Families devastated after graveside crosses, mementoes removed at former Wheeler Cemetery
New owner of Sage Creek Cemetery and Crematorium says items were removed for maintenance of grounds
Families whose loved ones are buried in a Winnipeg-area cemetery that recently changed ownership say they're heartbroken after flowers, crosses and mementoes placed at gravesites were removed without their knowledge, including a cross that had been used as a grave marker.
Carrie Mckenzie said she's feeling "hurt — for my mom, for my family," and "disrespected" after she lost wreaths, flowers and a dream catcher she'd placed at the graves of her mother, aunt, cousin and her son's father in Sage Creek Cemetery and Crematorium.
"We put them here for a reason: because it represents [my mom], and it represents my son's dad. It represents my aunt, my cousin, and that's all gone now. It's just mud."
The cemetery on Symington Road — just inside Winnipeg's east Perimeter Highway, but technically within the rural municipality of Springfield — was formerly called Wheeler Cemetery. The items were removed in July, after the cemetery changed ownership on July 5.
Mackenzie said her 14-year-old son is "very hurt. He's in a lot of pain," after the cross used to mark his father's resting place was removed.
"It's not fair at all. He doesn't even know where his dad is buried now."
Mckenzie was able to recover the crosses belonging to her cousin and her son's father. But she said the families should have been notified first.
"Anybody in their right mind would do that," she said.
'This is new, and we're learning'
The cemetery's new owner, William Mandryk, said he cleared the cemetery to accommodate maintenance work, including levelling out sunken graves and lawn care.
Mandryk took ownership of the cemetery after former owner Chad Wheeler's company — Wheeler Funeral Home, Cemetery and Crematorium — went into court-ordered receivership in 2018. Wheeler had his funeral director licence revoked and dozens of clients came forward with complaints.
The complaints included missing money, mixed-up ashes and twice-sold cemetery plots. Earlier this year, Winnipeg police searched the cemetery's retention ponds after allegations Wheeler had thrown cremated ashes sealed in a plastic bag into the ponds.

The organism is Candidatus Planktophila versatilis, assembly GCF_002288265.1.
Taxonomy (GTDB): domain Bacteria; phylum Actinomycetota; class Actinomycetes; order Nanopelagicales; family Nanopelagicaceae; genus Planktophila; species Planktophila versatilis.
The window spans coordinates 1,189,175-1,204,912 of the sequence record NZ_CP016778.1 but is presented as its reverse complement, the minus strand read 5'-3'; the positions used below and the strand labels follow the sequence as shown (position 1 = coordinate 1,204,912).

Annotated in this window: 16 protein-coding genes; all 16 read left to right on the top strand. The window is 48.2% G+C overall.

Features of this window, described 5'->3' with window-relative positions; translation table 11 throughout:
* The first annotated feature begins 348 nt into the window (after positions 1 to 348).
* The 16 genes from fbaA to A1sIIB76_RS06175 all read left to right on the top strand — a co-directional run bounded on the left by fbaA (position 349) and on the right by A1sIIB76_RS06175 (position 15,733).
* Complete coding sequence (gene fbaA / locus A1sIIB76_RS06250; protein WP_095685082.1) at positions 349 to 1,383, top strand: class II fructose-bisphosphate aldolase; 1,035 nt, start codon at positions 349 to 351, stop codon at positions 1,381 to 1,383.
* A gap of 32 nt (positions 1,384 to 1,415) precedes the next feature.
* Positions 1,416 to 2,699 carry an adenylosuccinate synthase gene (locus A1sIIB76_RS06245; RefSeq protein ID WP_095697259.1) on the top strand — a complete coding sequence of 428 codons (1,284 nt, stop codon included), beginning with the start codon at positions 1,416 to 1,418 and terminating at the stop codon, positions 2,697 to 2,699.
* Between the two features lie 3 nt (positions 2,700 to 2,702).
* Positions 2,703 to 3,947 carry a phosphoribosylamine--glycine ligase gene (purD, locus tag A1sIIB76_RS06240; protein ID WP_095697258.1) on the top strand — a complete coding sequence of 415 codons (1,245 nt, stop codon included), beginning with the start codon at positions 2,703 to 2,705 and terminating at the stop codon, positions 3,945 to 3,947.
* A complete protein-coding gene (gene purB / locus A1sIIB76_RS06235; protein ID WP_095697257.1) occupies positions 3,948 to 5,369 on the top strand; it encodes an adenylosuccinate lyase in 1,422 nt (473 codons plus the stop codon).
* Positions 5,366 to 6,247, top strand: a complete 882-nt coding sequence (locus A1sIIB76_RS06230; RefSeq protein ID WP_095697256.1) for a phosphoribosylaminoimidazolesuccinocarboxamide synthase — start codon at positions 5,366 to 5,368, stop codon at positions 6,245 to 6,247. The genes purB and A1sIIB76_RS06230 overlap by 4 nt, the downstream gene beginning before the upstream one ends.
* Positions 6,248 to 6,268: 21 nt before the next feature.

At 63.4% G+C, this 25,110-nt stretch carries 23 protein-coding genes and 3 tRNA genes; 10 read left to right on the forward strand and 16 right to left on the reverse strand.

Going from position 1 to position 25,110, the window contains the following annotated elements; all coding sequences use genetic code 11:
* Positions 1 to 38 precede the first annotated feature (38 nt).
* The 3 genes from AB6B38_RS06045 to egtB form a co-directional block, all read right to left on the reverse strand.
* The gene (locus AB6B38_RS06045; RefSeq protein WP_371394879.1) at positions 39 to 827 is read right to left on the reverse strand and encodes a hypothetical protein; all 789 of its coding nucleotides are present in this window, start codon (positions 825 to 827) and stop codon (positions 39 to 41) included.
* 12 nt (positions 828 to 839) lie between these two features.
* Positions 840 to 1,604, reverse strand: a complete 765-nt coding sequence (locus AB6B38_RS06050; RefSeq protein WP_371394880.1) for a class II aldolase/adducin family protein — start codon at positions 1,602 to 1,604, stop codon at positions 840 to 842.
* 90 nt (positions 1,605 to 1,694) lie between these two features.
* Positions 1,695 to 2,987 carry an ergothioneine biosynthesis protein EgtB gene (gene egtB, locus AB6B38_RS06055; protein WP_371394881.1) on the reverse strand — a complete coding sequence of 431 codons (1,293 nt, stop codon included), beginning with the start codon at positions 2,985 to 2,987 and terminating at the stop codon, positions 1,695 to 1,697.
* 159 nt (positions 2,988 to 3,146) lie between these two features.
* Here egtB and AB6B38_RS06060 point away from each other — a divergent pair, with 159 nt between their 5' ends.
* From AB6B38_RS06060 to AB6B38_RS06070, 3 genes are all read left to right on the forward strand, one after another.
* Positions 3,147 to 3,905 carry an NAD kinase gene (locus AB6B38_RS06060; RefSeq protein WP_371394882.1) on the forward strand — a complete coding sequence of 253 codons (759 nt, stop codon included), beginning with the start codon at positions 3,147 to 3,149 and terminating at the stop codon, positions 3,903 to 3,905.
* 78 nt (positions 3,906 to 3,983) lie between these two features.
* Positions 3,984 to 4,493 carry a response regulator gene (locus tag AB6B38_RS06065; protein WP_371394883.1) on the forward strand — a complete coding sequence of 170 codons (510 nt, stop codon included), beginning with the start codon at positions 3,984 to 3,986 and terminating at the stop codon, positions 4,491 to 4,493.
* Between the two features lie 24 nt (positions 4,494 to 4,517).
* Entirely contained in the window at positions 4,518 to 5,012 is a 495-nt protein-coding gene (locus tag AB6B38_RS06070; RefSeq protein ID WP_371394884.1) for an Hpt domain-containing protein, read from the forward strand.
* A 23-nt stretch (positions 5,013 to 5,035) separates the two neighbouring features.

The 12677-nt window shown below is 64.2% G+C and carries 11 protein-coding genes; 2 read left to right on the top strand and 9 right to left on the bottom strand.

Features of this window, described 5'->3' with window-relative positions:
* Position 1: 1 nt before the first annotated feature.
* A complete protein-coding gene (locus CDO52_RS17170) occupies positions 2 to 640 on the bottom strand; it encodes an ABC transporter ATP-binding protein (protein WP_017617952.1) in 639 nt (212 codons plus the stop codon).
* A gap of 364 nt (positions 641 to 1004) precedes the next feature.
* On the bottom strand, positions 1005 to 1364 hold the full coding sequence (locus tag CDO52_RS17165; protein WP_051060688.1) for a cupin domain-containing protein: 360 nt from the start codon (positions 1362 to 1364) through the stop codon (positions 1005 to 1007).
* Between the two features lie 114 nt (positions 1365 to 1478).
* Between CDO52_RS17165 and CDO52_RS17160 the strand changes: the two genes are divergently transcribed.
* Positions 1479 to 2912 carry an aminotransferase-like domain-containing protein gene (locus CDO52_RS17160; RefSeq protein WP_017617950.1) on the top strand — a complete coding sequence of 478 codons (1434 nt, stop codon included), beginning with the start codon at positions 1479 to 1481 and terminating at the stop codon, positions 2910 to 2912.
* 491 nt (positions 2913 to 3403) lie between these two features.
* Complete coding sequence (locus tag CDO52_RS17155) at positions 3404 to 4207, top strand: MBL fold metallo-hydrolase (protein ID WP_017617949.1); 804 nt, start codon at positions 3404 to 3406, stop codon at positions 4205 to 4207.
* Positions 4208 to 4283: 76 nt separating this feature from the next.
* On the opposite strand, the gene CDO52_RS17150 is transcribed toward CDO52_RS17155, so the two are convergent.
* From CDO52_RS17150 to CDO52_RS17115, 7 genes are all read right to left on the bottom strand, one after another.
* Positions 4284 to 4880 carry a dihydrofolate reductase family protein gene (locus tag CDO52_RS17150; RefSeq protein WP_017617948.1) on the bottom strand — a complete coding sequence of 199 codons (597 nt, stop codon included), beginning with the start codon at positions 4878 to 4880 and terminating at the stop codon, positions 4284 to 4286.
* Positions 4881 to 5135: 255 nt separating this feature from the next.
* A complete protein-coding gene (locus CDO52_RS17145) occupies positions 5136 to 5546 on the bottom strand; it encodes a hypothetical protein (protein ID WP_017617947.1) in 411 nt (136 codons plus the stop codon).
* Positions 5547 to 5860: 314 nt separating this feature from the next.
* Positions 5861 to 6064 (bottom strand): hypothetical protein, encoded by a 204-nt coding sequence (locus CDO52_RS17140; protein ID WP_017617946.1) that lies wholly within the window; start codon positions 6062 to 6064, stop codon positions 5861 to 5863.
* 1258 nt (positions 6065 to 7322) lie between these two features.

Mandryk's said his company, Wilman Alternative Lending, had loaned Wheeler $220,000, and he bought the cemetery for an additional $230,000.
Mandryk said he found empty beer and whisky bottles and old wreaths on the grounds, as well as an unkempt lawn and some sunken graves.
He said he has no experience managing cemeteries and was trying to bring dignity to the area by cleaning up the mess left behind.
"This is new, and we're learning and, yes, we'll be making mistakes," he said. "We didn't have the time [to contact people before] trying to dig up everything — otherwise it would [have] been dirty and messy like this for another year."
Some items, like crosses and solar lights, were removed so workers could do lawn maintenance without getting hurt, Mandryk said. He said he didn't contact families beforehand because he didn't get their contact information from Wheeler.
Cindy Sutherland, whose husband, Wayne, is buried at the cemetery, said the new owner should have taken the time to try.
"Their notice on the wall over there says that flowers are allowed and vases, yet they threw ours out. And that is really disheartening," she said.
"'Respect our cemetery' is written on the wall over there, but yet they're not having the respect for the families that are here or the people that are buried."
'It was beautiful here'
A provincial spokesperson said in an email the province's Funeral Board received calls on July 23 and July 29 with inquiries about the cemetery.
She said Manitoba's Cemeteries Act makes it illegal to destroy, deface or remove any tomb, gravestone or ornament of a gravestone in a cemetery. But she said cemeteries create their own bylaws or rules about which items, such as artificial flowers, can be placed or removed.
Sutherland, who lost graveside flowers and a light purchased by her son when her husband died, said she'd already purchased the plot next to her husband's for her own resting place. But now, the spot is tinged with uncertainty.
"These are just two people. What happens if they sell? Is it going to be the same way?" she said.
For Mckenzie, the place where she found comfort is now a source of heartache.
"It was beautiful here. It was colourful. It wasn't such a sad place," she said. "I felt connected to my mother when I'd come here, you know? Now, I feel bad."